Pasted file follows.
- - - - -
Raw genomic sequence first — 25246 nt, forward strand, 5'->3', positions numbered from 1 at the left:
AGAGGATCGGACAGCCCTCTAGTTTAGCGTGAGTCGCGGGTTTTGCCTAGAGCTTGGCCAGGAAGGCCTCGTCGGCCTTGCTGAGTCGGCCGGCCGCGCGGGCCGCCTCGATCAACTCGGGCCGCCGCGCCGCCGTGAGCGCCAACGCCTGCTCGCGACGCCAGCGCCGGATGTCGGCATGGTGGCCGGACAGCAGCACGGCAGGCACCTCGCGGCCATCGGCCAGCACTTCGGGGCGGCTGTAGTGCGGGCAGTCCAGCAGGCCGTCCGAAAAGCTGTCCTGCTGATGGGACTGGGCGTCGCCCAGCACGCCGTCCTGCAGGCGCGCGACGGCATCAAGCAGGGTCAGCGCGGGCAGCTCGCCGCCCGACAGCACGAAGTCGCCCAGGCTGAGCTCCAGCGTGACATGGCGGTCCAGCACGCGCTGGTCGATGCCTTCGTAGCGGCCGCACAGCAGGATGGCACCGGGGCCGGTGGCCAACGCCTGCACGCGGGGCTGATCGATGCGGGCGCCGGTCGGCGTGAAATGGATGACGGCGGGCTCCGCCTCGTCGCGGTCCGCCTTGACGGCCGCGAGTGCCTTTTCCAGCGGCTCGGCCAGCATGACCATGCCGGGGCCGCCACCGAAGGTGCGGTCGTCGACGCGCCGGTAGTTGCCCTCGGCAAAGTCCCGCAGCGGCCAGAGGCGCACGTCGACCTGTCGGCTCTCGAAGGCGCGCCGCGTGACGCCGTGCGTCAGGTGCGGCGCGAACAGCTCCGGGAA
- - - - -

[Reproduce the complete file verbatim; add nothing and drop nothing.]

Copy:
Raw genomic sequence first — 25246 nt, forward strand, 5'->3', positions numbered from 1 at the left:
AGAGGATCGGACAGCCCTCTAGTTTAGCGTGAGTCGCGGGTTTTGCCTAGAGCTTGGCCAGGAAGGCCTCGTCGGCCTTGCTGAGTCGGCCGGCCGCGCGGGCCGCCTCGATCAACTCGGGCCGCCGCGCCGCCGTGAGCGCCAACGCCTGCTCGCGACGCCAGCGCCGGATGTCGGCATGGTGGCCGGACAGCAGCACGGCAGGCACCTCGCGGCCATCGGCCAGCACTTCGGGGCGGCTGTAGTGCGGGCAGTCCAGCAGGCCGTCCGAAAAGCTGTCCTGCTGATGGGACTGGGCGTCGCCCAGCACGCCGTCCTGCAGGCGCGCGACGGCATCAAGCAGGGTCAGCGCGGGCAGCTCGCCGCCCGACAGCACGAAGTCGCCCAGGCTGAGCTCCAGCGTGACATGGCGGTCCAGCACGCGCTGGTCGATGCCTTCGTAGCGGCCGCACAGCAGGATGGCACCGGGGCCGGTGGCCAACGCCTGCACGCGGGGCTGATCGATGCGGGCGCCGGTCGGCGTGAAATGGATGACGGCGGGCTCCGCCTCGTCGCGGTCCGCCTTGACGGCCGCGAGTGCCTTTTCCAGCGGCTCGGCCAGCATGACCATGCCGGGGCCGCCACCGAAGGTGCGGTCGTCGACGCGCCGGTAGTTGCCCTCGGCAAAGTCCCGCAGCGGCCAGAGGCGCACGTCGACCTGTCGGCTCTCGAAGGCGCGCCGCGTGACGCCGTGCGTCAGGTGCGGCGCGAACAGCTCCGGGAA